Buzzy’s Book Club

Beth White, University of South Carolina, Elementary Education, Faculty Liaison Buffy Murphy, Irmo Elementary School Reading Coach

How can we best support a vision of building community for growing empathetic readers, writers and human beings? As a PDS team at Irmo Elementary School, we knew that a shared text could engage students and teachers and afford time for dialogic talk.

With the recommendation of a colleague, we implemented a Book-of-the-Month structure and named it Buzzy’s Book Club after the IES mascot. Fariña and Kotch (2014) remind us “…that books were (are) a vehicle for conveying important messages through rich and beautiful language, strong moral themes, and a rhythm and timbre that bonded the community.” This journey began with a thoughtful selection of texts. The first was A Bike Like Sergio’s by Maribeth Boelts.

Each teacher received a wrapped package with the book and an envelope that contained a letter. Teachers were charged to open the letter and package with their classes. The response was overwhelming.

An excerpt from the letter:

Dear Class,

The book we have selected to kick off Buzzy’s Book Club is one that was new to us, but packs a powerful message. Ruben learns an important lesson in this book: doing the right thing is not always easy. We hope you will enjoy reading A Bike Like Sergio’s together as a class and discussing the story. We know your classroom community will interpret this book in your own way, and we look forward to hearing some of those conversations and the insights you gain through this experience.

PS- … At a time when our plates and hands are full, we hope this fills your heart “fuller”… These books were selected very intentionally and with a purpose for our community. Please find a moment to slow down the pace just a little to enjoy a read aloud and have sincere discussion with your students. May this bring you together even more…may it unite our school community in a way that we, too, feel led to go out and do the right thing, even when it is hard.

At the NAPDS conference in Florida, the IES team was inspired by a presentation on schoolwide seminars. Using a seminar format, Buzzy’s Book Club continued with lyrics  from Michael Jackson’s song “Heal the World”. Students identified ways to “make a little space, make it a better place” as they named their own commitment to heal the world.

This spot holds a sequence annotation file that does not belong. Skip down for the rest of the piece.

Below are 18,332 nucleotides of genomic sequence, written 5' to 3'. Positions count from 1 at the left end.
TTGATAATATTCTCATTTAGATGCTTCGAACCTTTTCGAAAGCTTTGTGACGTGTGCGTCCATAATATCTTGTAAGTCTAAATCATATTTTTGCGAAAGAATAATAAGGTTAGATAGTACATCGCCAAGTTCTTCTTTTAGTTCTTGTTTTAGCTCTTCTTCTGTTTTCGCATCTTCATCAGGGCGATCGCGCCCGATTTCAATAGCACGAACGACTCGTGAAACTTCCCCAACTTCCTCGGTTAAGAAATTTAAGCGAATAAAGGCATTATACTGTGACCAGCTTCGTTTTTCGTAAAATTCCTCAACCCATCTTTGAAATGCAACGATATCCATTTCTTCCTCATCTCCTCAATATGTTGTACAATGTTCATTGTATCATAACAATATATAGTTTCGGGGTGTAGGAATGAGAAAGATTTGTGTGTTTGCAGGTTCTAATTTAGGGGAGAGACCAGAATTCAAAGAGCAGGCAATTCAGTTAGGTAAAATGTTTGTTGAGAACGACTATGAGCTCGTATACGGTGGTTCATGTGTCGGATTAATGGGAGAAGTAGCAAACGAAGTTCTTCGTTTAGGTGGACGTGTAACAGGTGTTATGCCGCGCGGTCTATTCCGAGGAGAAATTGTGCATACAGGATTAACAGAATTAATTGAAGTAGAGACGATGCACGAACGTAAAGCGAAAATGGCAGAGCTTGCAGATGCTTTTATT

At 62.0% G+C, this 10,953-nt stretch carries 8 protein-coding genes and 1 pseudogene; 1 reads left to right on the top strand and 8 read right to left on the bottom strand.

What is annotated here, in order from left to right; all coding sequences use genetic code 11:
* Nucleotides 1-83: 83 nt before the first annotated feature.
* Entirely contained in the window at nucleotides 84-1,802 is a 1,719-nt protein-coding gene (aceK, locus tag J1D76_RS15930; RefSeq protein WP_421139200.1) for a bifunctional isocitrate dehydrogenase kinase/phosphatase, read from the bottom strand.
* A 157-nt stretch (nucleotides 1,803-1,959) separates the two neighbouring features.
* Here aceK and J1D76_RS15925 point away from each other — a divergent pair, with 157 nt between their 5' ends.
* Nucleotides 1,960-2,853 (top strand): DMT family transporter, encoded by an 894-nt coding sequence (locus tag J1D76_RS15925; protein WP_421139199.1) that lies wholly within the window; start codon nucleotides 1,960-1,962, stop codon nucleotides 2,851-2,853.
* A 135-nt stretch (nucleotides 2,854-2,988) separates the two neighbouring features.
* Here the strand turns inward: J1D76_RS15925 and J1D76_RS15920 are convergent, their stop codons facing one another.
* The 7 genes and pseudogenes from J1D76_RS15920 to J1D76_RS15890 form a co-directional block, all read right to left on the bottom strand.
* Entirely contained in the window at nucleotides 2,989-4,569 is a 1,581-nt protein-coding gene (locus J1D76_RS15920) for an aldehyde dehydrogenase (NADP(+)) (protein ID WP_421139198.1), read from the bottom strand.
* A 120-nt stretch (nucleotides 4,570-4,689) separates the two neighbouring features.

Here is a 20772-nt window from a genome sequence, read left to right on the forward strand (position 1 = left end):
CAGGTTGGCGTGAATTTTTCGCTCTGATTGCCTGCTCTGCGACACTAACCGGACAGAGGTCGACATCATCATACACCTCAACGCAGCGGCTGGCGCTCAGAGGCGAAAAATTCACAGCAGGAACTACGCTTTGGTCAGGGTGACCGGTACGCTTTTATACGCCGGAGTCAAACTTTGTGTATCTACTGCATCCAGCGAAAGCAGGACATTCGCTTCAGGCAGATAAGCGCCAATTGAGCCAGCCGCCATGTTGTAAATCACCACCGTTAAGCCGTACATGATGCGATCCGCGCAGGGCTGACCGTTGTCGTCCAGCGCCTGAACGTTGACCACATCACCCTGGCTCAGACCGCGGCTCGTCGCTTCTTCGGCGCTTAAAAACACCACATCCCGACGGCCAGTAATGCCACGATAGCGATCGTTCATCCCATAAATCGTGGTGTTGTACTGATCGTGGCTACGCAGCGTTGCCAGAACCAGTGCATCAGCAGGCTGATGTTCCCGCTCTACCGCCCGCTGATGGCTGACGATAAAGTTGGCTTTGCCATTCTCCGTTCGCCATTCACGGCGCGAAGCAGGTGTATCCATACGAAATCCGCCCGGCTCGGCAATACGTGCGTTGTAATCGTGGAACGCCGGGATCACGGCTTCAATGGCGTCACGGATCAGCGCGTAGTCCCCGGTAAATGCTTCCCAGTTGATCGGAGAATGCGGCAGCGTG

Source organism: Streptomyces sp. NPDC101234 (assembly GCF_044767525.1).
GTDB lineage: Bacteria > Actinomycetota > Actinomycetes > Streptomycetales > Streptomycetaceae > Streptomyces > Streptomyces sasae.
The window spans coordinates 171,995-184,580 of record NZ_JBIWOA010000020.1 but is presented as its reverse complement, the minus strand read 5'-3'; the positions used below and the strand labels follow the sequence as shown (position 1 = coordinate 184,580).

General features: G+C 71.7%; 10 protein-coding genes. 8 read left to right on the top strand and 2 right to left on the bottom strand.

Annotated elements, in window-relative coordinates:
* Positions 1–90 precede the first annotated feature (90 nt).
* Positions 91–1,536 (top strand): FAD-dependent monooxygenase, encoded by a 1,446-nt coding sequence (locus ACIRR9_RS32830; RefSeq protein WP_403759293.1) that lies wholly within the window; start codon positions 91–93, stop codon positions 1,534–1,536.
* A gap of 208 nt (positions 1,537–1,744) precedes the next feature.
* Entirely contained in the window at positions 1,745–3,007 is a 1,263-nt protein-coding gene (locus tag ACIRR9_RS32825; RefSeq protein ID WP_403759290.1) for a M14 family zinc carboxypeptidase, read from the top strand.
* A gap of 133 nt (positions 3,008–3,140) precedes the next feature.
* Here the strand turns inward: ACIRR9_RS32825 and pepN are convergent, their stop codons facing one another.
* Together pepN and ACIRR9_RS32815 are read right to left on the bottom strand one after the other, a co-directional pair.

The school year concluded with What Do You Do with a Chance? by Kobi Yamada, a text that teaches the main character that amazing things can happen when one takes chances.

Teachers named book club and seminar as “critical incidents” that shaped their own learning. This exceeded the expectations of our intended goal. Shared texts shifted classroom instruction and engagement across content areas.

This schoolwide book club initiative provided a springboard for common language, deep synthesis and analysis, relevant and authentic discussion, and empowered citizens, tall and small, across our school community. Buzzy’s Book Club is here to stay, as it truly has created a buzz all throughout our Irmo Elementary hive!

References:

Fariña, C. & Kotch, L. (2014). A School Leader’s Guide to Excellence: Collaborating our way to better schools. Portsmouth, NH: Heinemann.

The Secrets of Moore’s Branch

     

Dr. Connie Hodge, School of Clinical Educator Preparation Eastern Kentucky University-Corbin Campus, Connie.Hodge@eku.edu

Ms. Mary Lamar

Using the elements of nature to inspire children to learn creates an interest that is difficult to duplicate in the classroom.  Nature provides a real life laboratory for learning.  That was the educational opportunity created as a result of the Moore’s Branch that flows beside Corbin Middle School in Corbin, Kentucky.  Real life, hands-on activities stimulated seventh grade students in Mrs. TeNeal Rice, Mrs. Coreen Rougeux, and Mrs. Latisha Bryant’s science classrooms at Corbin Middle School to inquire, investigate, initiate higher order thinking, and be engaged in the scientific study of a wide array of water related experiments.